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Why Do Some People Date Their Lookalikes?

by Liz LaPoint 5 years ago in dating / family / humanity / marriage / love
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Is she your sister?

Liz LaPoint

Maybe it's me, being the product of a white American father and a black Ethiopian mother, but I find it extremely weird when I see couples who look like they're related. And I'm not talking just superficially similar in looks, like they have the same hair color and skin color, I mean when they appear so similar that there is no doubt in my mind that strangers regularly ask them "Are you twins/cousins/father and daughter?"

Studies show that the happiest couplings are between people who are more alike than different, but that refers to things like beliefs, values, upbringing, life experiences, and life goals. Resembling each other has little or nothing to do with the aforementioned list, except where ethnicity or nationality can mean having more of those things listed in common. Often, coming from the same culture or having the same obstacles in life can make it more likely you'll understand each other, but everyone of the same skin color, ethnicity, nationality don't have the same facial/physical features.

I don't think anyone could line up all the men I've ever dated and find one who looked a lot like me. My husband and I look almost nothing alike, besides being light-skinned and even then he has pink undertones and I have tan/yellow undertones, which is apparent in every selfie of us.

You might be thinking, "Who cares?! As long as they're not really related to each other, so what!" And you are correct, it doesn't truly matter, other than from a psychologically/biologically curious standpoint. When I see couples who could be mistaken for siblings, I wonder if it says something about an innate human narcissism (is this more normal than I realize?) or is there something about these individuals that make them drawn to someone who is essentially a mirror image?

Part of my slightly disturbed response comes from our innate disgust with incest; how would most of feel us if we discovered that lookalike couple really were brother and sister? In addition, the fact that humans do better genetically when we disperse our DNA by mating with "others", people not within our village/ethnicity/family, makes me ponder why more of us haven't evolved to be more attracted to our physical opposites. The children of more genetically diverse parents have stronger immune systems and fewer physical abnormalities. Perhaps lingering xenophobic attitudes end up overwhelming our biological drive to mate with those who are more genetically different from us?

Social scientists have studied this phenomenon before. Remember the 1995 study where women sniffed the sweaty shirts of men and rated the ones who were more genetically different from them as more attractive? That and other studies suggest we do have a biological need to produce the healthiest offspring through diversity, but why wouldn't that have made us evolve to rarely be attracted to someone who looks like us, in a subconscious revulsion of the possibility of having weaker babies?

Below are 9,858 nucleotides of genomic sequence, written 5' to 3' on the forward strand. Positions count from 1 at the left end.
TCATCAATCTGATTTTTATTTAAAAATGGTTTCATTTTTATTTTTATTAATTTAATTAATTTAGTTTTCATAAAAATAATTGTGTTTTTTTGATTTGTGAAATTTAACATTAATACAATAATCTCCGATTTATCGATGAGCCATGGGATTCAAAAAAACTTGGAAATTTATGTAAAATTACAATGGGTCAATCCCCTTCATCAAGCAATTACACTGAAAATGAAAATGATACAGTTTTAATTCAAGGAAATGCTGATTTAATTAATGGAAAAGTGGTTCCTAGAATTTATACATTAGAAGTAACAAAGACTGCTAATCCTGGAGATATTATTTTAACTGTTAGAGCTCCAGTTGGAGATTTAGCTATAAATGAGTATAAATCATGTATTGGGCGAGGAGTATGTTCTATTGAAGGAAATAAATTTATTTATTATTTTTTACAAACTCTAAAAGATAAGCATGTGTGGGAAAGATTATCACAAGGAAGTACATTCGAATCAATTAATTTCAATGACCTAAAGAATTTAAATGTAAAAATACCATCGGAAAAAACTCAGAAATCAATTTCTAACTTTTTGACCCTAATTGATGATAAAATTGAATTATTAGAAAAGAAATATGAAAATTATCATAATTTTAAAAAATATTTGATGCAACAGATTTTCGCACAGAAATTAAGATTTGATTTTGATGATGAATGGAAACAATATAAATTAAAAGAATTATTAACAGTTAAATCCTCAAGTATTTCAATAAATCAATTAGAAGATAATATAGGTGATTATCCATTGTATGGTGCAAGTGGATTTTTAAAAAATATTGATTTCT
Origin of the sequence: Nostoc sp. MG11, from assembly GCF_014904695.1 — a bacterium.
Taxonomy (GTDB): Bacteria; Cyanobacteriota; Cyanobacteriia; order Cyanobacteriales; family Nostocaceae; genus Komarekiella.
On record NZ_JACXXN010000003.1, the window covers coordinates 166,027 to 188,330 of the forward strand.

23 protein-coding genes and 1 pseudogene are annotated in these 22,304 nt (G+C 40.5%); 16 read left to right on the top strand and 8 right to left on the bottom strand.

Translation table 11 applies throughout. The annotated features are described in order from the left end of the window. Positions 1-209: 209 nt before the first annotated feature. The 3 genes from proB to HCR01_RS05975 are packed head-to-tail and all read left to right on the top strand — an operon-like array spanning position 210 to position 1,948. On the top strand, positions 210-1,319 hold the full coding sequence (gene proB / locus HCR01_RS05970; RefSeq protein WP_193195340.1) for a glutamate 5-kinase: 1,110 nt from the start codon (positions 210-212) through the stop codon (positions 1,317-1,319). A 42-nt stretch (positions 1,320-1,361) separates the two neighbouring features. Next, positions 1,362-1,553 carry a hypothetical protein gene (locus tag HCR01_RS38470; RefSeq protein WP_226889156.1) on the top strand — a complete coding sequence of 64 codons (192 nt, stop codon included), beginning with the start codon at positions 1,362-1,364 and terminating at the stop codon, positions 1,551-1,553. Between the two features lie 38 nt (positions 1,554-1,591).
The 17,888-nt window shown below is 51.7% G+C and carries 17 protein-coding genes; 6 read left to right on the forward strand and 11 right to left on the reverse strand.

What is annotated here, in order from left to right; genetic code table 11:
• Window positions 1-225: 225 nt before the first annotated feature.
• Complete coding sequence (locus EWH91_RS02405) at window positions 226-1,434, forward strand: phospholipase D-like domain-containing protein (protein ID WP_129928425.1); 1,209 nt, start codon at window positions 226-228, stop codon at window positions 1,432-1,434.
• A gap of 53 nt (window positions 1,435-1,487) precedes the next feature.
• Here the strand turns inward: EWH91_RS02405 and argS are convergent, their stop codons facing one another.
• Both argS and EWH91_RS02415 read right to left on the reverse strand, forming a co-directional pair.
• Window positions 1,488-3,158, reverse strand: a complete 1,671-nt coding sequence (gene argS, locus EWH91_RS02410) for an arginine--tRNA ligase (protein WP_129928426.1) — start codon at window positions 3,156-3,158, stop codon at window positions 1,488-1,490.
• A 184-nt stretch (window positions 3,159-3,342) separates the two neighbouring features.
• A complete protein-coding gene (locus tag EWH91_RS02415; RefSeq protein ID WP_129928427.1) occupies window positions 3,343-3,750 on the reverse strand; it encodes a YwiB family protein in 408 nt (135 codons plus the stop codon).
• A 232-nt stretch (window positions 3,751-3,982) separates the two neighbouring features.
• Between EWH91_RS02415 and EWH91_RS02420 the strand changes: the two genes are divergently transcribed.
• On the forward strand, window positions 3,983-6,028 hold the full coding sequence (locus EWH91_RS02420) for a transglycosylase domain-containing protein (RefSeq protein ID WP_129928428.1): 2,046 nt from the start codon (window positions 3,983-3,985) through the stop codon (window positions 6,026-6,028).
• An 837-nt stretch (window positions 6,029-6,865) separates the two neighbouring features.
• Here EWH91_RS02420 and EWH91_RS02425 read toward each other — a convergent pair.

To my horror, I discovered a recent study that showed we are "attracted to those who look like our opposite sex parent or ourselves". Say what? Now, I've heard of people saying they want to find someone "just like Dad", but I always took that to mean his sweet personality or strong work ethic or something endearing like his boisterous laugh. But someone who looks like him? Ewww. That's just too incestuous for me. Maybe it's subconscious, but still.

It occurred to me that whether or not you're attracted to those who look like one of your parents might have something to do with how healthy your parent/child relationship is. An old friend of mine's first husband looks eerily similar to her father, and she had a very close relationship with her dad when she was growing up. I did not have a close relationship with my dad, and I'm over here all grossed out even imagining being attracted to plain, blonde white guys (no offense, plain blonde white guys). Even so, I have a hard time seeing this study as indicating anything "normal"; it seems to go against our biological need for genetic diversity.

What do you think?

Follow Liz on Twitter @liz_lapoint


The author and her husband, who've never been asked if they are siblings


About the author

Liz LaPoint

Liz is a sex and relationship advice blogger on She writes about topics related to politics, culture, feminism, race, and psychology. Her YouTube channel tackles everything from sexual fetishes to trigger warnings.

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